>
> You can't cast a pointer to a function to a pointer to an object.
> reinterpret_cast can convert between two pointers to different functions
> only.


Is there any standard C++ way to accomplish what I need to accomplish?


 
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Peter Olcott
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      01-05-2007

"Philipp Reh" <(E-Mail Removed)> wrote in message
news:459e9093$(E-Mail Removed)-siegen.de...
> On Fri, 05 Jan 2007 10:21:46 -0600, Peter Olcott wrote:
>
>> I want to make a generic interface between a scripting language and native
>> code,
>> the native code and the interpreter will both be written in C++. The
>> interpreter
>> will probably be implemented as a subset of C/C++, thus will have the same
>> syntax as C/C++.
>>
>> Somehow the interpreted code must be able to store generic function pointers
>> because there is no way for the interpreter to know every possible function
>> signature in advance. I was thinking about casting them to void* for this
>> purpose.
>>
>> The interpreted function will be provided with the generic function pointer,
>> and
>> the function prototype as text. The interpreter will prepare the stack itself
>> based on this function prototype. What I want to end up with is a simple
>> interface for users of the interpreter that is identical to the interface for
>> the native code users.
>>
>> In other words if the function prototype is:
>> int FunctionName(int N);
>> I want uses of my interpreter to be able to specify:
>> int Result = FunctionName(56);
>> when they are calling the native code functions.
>>
>> What kind of C++ syntax will be needed for this?

>
> You can't cast a pointer to a function to a pointer to an object.
> reinterpret_cast can convert between two pointers to different functions
> only.


void Test() {
printf("Hello World!\n");
}

void (*pf)() = Test;

void* vp = (void*) pf;

This all compiles and executes correctly on my compiler.

// All I need now is something like:
goto *vp;
// sets the instruction pointer to the address contain in vp.

Is there anyway that anything like this can be done in standard C++ ???


 
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Marcus Kwok
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      01-11-2007
Peter Olcott <(E-Mail Removed)> wrote:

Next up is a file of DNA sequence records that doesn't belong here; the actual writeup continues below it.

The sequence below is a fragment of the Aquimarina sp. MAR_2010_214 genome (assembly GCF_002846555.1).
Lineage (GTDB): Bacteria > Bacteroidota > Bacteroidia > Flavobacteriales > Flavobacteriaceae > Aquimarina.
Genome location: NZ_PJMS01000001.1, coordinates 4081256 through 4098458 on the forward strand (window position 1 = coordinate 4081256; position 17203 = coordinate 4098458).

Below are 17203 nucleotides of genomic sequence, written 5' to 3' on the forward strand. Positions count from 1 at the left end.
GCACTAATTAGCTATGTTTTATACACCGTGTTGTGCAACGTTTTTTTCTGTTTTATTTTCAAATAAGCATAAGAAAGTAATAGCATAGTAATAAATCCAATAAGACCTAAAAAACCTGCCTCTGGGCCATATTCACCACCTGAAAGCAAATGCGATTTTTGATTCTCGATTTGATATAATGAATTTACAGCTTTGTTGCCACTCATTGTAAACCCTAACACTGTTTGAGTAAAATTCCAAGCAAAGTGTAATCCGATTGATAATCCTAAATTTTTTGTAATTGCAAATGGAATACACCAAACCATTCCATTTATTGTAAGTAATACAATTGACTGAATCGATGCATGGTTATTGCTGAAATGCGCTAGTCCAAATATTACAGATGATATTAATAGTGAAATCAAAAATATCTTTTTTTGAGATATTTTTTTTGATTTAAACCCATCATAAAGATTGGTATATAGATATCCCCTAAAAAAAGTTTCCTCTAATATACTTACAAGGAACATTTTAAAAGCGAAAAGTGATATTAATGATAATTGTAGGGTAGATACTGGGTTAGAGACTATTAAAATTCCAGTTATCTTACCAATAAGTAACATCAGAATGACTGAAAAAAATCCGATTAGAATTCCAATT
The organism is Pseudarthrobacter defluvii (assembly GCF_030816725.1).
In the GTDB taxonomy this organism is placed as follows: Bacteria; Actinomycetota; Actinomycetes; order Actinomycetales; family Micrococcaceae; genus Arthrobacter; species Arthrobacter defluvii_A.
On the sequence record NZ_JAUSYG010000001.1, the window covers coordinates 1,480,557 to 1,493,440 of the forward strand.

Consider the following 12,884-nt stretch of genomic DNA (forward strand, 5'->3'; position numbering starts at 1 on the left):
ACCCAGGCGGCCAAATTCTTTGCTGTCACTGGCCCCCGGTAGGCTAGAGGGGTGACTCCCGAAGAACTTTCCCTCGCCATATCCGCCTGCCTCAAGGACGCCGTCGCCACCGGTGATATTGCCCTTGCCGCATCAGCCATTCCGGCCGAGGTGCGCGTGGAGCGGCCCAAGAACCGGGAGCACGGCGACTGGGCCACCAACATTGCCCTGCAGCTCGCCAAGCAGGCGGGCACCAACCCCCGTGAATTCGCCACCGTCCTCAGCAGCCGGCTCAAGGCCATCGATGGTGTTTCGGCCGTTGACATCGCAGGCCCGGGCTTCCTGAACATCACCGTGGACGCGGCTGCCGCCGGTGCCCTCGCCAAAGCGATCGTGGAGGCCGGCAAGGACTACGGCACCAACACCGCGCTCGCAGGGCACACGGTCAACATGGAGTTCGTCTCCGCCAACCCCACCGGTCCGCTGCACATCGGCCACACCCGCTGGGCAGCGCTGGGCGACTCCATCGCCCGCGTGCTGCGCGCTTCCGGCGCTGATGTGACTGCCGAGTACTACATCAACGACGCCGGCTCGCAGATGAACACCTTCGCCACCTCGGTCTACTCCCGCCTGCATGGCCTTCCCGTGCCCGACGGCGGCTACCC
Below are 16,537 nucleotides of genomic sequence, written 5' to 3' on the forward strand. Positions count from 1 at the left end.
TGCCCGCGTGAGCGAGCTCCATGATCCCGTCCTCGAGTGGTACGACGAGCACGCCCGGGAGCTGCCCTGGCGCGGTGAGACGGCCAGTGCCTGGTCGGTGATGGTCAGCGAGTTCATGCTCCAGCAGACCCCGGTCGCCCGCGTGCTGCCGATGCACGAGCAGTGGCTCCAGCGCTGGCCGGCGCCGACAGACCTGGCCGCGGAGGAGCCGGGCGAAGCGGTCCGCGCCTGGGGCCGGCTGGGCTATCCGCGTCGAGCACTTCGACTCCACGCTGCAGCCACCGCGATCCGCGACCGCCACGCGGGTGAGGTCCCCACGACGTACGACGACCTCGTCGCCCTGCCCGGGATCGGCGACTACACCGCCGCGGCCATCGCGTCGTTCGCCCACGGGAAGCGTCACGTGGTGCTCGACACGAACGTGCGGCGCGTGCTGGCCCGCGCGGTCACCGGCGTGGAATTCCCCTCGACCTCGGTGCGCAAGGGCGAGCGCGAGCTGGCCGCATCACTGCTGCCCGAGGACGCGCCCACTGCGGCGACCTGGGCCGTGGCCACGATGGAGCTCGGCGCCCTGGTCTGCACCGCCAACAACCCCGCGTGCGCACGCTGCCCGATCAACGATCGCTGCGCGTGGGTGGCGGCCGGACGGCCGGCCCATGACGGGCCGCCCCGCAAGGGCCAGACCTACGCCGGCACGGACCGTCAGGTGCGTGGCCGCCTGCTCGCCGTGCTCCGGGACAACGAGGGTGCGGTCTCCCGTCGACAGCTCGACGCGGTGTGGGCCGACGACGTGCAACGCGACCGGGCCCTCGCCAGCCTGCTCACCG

> void Test() {
> printf("Hello World!\n");
> }
>
> void (*pf)() = Test;
>
> void* vp = (void*) pf;
>
> This all compiles and executes correctly on my compiler.


Even though it *seems* to work, it is not correct.

http://www.parashift.com/c++-faq-lit....html#faq-33.8

--
Marcus Kwok
Replace 'invalid' with 'net' to reply
 
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Peter Olcott
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      01-11-2007

"Marcus Kwok" <(E-Mail Removed)> wrote in message
news:eo61fo$4k4$(E-Mail Removed)...
> Peter Olcott <(E-Mail Removed)> wrote:
>> void Test() {
>> printf("Hello World!\n");
>> }
>>
>> void (*pf)() = Test;
>>
>> void* vp = (void*) pf;
>>
>> This all compiles and executes correctly on my compiler.

>
> Even though it *seems* to work, it is not correct.


It indeed does work, I checked the generated assembly language. It only has to
work on a single platform/compiler. When getting the job done requires breaking
the rules, the rules must be broken.

>
> http://www.parashift.com/c++-faq-lit....html#faq-33.8
>
> --
> Marcus Kwok
> Replace 'invalid' with 'net' to reply



 
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=?ISO-8859-15?Q?Juli=E1n?= Albo
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      01-11-2007
Peter Olcott wrote:

> When getting the job done requires breaking the rules, the rules must be
> broken.


Please don't blame the job when it's you who decide to break the rules.

--
Salu2
 
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Marcus Kwok
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      01-11-2007
Peter Olcott <(E-Mail Removed)> wrote:
>
> "Marcus Kwok" <(E-Mail Removed)> wrote in message
> news:eo61fo$4k4$(E-Mail Removed)...
>> Peter Olcott <(E-Mail Removed)> wrote:
>>> void Test() {
>>> printf("Hello World!\n");
>>> }
>>>
>>> void (*pf)() = Test;
>>>
>>> void* vp = (void*) pf;
>>>
>>> This all compiles and executes correctly on my compiler.

>>
>> Even though it *seems* to work, it is not correct.

>
> It indeed does work, I checked the generated assembly language. It only has to
> work on a single platform/compiler. When getting the job done requires breaking
> the rules, the rules must be broken.


Sure, but then it is no longer Standard C++. Sorry, I don't have an
answer to your real question. Maybe someone on a group for your
platform or compiler will have a suggestion that is known to work for
your situation.

--
Marcus Kwok
Replace 'invalid' with 'net' to reply
 
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Peter Olcott
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Posts: n/a
 
      01-11-2007

"Julián Albo" <(E-Mail Removed)> wrote in message
news:(E-Mail Removed)...
> Peter Olcott wrote:
>
>> When getting the job done requires breaking the rules, the rules must be
>> broken.

>
> Please don't blame the job when it's you who decide to break the rules.
>
> --
> Salu2


I don't have to get my system working in theory, I have to get it working in
practice. If it does not work in theory yet does work in practice, then the
theory is discarded.